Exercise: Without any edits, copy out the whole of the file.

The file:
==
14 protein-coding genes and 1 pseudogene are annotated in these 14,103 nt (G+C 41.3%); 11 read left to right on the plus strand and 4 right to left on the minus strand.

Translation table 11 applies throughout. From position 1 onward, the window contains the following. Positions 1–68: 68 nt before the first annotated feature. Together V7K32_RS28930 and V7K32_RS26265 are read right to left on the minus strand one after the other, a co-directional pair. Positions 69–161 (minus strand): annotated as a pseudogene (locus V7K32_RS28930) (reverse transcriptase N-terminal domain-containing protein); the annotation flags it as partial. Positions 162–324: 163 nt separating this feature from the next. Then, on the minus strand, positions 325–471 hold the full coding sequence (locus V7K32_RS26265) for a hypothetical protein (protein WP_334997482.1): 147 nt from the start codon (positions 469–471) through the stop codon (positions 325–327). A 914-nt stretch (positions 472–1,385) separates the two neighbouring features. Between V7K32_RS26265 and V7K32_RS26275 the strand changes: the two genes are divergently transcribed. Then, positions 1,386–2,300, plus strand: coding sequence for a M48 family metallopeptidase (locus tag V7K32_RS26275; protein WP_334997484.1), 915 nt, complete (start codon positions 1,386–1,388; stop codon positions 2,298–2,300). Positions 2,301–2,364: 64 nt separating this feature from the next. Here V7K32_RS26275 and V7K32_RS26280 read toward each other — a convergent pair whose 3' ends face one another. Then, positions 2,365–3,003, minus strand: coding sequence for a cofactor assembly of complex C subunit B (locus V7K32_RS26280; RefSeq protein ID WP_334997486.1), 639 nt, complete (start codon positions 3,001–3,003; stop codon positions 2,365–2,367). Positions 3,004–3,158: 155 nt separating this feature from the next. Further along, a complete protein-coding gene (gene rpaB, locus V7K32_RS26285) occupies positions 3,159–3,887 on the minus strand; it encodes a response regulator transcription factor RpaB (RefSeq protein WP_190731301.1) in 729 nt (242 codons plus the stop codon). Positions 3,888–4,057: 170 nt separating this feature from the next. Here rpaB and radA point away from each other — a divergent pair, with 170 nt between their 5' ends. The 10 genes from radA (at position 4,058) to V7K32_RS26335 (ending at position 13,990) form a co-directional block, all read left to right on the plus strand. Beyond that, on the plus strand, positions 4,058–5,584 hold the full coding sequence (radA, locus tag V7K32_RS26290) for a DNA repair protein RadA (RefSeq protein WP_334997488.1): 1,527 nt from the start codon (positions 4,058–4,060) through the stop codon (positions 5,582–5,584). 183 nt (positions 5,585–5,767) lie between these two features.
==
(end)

14 protein-coding genes and 1 pseudogene are annotated in these 14,103 nt (G+C 41.3%); 11 read left to right on the plus strand and 4 right to left on the minus strand.

Translation table 11 applies throughout. From position 1 onward, the window contains the following. Positions 1–68: 68 nt before the first annotated feature. Together V7K32_RS28930 and V7K32_RS26265 are read right to left on the minus strand one after the other, a co-directional pair. Positions 69–161 (minus strand): annotated as a pseudogene (locus V7K32_RS28930) (reverse transcriptase N-terminal domain-containing protein); the annotation flags it as partial. Positions 162–324: 163 nt separating this feature from the next. Then, on the minus strand, positions 325–471 hold the full coding sequence (locus V7K32_RS26265) for a hypothetical protein (protein WP_334997482.1): 147 nt from the start codon (positions 469–471) through the stop codon (positions 325–327). A 914-nt stretch (positions 472–1,385) separates the two neighbouring features. Between V7K32_RS26265 and V7K32_RS26275 the strand changes: the two genes are divergently transcribed. Then, positions 1,386–2,300, plus strand: coding sequence for a M48 family metallopeptidase (locus tag V7K32_RS26275; protein WP_334997484.1), 915 nt, complete (start codon positions 1,386–1,388; stop codon positions 2,298–2,300). Positions 2,301–2,364: 64 nt separating this feature from the next. Here V7K32_RS26275 and V7K32_RS26280 read toward each other — a convergent pair whose 3' ends face one another. Then, positions 2,365–3,003, minus strand: coding sequence for a cofactor assembly of complex C subunit B (locus V7K32_RS26280; RefSeq protein ID WP_334997486.1), 639 nt, complete (start codon positions 3,001–3,003; stop codon positions 2,365–2,367). Positions 3,004–3,158: 155 nt separating this feature from the next. Further along, a complete protein-coding gene (gene rpaB, locus V7K32_RS26285) occupies positions 3,159–3,887 on the minus strand; it encodes a response regulator transcription factor RpaB (RefSeq protein WP_190731301.1) in 729 nt (242 codons plus the stop codon). Positions 3,888–4,057: 170 nt separating this feature from the next. Here rpaB and radA point away from each other — a divergent pair, with 170 nt between their 5' ends. The 10 genes from radA (at position 4,058) to V7K32_RS26335 (ending at position 13,990) form a co-directional block, all read left to right on the plus strand. Beyond that, on the plus strand, positions 4,058–5,584 hold the full coding sequence (radA, locus tag V7K32_RS26290) for a DNA repair protein RadA (RefSeq protein WP_334997488.1): 1,527 nt from the start codon (positions 4,058–4,060) through the stop codon (positions 5,582–5,584). 183 nt (positions 5,585–5,767) lie between these two features.